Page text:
This house had four bedrooms/two baths on the two upper floors, and one bedroom/one bath in the attached mother-in-law unit in the basement. The elderly seller had previously rented out the entire house for $2300/month. She was having trouble selling this property and it sat on the market for over a month, primarily because all doors seemed to lead to the kitchen (4 entry points), and the main bath had a jetted walk-in tub - expensive to buy or to remove, but great if you are into hydro-therapy.
It was listed for $409,000 in 2012, which is what I offered in price. The Seller was willing to consider owner-financing, with $35,000 down on a seller note at 5% simple interest only, cash-out in five years. Monthly payments are $1558.33.
An inspection revealed a crack in the sewer line to the street, which the Seller repaired prior to closing.
My $35,000 down payment came from a private lender (whom I subsequently cashed out about a year later). My $12,000 real estate commission was used to pay closing costs, and make repairs. So basically, I was able to purchase this property with no mortgage, no credit check, and no money out-of-pocket.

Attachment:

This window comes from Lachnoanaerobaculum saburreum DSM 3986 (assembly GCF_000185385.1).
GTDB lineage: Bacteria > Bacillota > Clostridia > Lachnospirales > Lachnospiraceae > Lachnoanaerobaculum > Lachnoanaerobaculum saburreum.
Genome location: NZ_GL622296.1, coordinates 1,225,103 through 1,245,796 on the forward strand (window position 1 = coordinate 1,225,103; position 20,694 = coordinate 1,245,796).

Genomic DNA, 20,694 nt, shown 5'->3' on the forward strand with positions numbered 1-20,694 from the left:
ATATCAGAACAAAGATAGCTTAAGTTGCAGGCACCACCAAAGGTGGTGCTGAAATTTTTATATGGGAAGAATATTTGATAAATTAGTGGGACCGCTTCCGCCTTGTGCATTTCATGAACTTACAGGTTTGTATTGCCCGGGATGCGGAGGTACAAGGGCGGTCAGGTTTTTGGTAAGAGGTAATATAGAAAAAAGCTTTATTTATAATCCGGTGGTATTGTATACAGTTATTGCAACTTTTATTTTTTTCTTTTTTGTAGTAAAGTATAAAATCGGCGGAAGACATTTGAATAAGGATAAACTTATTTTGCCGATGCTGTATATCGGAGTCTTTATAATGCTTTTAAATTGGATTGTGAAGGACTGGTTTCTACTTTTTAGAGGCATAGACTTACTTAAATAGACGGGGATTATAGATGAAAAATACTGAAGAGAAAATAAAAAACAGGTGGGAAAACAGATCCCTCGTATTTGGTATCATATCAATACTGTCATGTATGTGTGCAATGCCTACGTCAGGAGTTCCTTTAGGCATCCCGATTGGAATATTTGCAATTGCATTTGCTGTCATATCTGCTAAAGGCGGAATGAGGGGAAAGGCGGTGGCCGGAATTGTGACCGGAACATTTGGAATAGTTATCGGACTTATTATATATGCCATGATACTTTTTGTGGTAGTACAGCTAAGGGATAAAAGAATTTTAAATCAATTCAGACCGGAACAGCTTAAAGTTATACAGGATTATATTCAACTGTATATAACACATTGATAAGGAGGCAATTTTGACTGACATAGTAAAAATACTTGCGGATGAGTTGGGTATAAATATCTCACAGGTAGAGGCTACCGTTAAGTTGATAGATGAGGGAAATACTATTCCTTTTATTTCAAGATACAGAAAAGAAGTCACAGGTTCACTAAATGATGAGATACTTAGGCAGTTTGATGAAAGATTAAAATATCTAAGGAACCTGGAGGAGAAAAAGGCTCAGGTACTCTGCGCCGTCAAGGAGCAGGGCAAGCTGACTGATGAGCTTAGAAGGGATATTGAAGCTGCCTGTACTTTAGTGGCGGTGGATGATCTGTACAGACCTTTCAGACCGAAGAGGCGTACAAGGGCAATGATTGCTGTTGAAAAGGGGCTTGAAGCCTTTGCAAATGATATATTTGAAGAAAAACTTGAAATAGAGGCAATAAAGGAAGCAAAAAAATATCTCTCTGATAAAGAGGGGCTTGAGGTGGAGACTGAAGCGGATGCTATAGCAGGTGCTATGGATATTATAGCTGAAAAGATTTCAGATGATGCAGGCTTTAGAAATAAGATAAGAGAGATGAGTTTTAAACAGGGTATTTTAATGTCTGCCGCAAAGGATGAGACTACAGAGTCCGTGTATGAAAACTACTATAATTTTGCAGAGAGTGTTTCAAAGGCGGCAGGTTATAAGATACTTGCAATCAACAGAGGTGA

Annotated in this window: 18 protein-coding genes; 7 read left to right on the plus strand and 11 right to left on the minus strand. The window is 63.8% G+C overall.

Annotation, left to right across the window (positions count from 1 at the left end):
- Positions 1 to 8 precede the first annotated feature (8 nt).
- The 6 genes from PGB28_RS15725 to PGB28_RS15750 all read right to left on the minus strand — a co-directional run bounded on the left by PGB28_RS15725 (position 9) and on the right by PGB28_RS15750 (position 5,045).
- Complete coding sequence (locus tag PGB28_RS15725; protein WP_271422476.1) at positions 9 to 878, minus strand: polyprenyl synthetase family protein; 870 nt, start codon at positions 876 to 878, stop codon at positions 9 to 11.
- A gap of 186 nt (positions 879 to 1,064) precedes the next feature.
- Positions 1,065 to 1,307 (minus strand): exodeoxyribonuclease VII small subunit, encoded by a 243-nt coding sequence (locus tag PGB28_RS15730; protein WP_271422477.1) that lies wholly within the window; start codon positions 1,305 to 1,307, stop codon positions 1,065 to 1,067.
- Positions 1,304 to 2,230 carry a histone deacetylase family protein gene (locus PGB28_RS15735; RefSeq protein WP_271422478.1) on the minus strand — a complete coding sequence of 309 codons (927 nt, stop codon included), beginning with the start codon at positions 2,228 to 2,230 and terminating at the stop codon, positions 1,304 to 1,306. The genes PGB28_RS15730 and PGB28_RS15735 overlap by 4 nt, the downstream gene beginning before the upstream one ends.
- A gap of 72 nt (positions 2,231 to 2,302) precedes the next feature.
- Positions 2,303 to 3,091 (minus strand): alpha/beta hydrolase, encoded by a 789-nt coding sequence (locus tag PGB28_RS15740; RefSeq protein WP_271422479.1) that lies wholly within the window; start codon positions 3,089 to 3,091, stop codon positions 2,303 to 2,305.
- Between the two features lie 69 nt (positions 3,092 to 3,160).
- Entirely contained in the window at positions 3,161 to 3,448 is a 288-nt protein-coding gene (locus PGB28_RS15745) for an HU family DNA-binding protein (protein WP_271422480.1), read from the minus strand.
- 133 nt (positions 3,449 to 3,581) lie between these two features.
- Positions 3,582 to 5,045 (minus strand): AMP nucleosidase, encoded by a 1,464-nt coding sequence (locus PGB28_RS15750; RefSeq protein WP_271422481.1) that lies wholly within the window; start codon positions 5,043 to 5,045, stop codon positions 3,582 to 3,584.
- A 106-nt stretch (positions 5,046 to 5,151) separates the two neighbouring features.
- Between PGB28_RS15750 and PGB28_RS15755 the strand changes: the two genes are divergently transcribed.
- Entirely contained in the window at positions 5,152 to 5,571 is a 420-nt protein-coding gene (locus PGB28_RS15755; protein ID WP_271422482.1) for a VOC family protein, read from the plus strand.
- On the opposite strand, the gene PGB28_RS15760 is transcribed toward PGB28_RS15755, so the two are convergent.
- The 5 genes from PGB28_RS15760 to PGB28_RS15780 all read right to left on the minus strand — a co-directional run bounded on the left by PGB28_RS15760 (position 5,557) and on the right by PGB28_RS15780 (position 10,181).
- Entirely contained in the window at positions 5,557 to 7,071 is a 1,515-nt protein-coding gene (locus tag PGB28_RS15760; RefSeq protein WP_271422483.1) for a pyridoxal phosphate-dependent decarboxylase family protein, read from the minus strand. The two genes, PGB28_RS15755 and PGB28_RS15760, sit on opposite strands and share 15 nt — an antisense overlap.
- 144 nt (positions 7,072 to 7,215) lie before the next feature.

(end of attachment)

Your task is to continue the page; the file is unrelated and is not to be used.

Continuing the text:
I moved things around in the kitchen and was able to block off one of the entry points there; painted the interior; and remodeled the MIL to make a more habitable space for an on-site property manager.
I converted the new sunroom to a bedroom by adding a wardrobe closet. Then I furnished the common areas, and rented out each room on a monthly lease agreement. Currently I collect $4225 in monthly rents, so cash flow is approximately $2000/month.
My on-site property manager pays rent, but gets a discount for property manager duties.
Property management duties include collecting and depositing rent, showing vacant units to prospective tenants, doing move-in/move-out walk-through, advising owner of needed repairs or tenant problems, advising tenants of energy conservation efforts, ordering common household supplies, yard work, coordination with contractors as needed. I rarely go to the property or meet the tenants in person.
It is true that Seattle is a great appreciation market, and I conservatively estimate that equity in this property has gone up by at least 50% in the time I have owned it. So there is at least $200,000 of equity in a SFR property that cash flows $2000/month. That, folks, is a home run.
Such opportunities are not always easy to find, but they are out there. Keep looking, and use your creative acquisition tools to hit your own home run...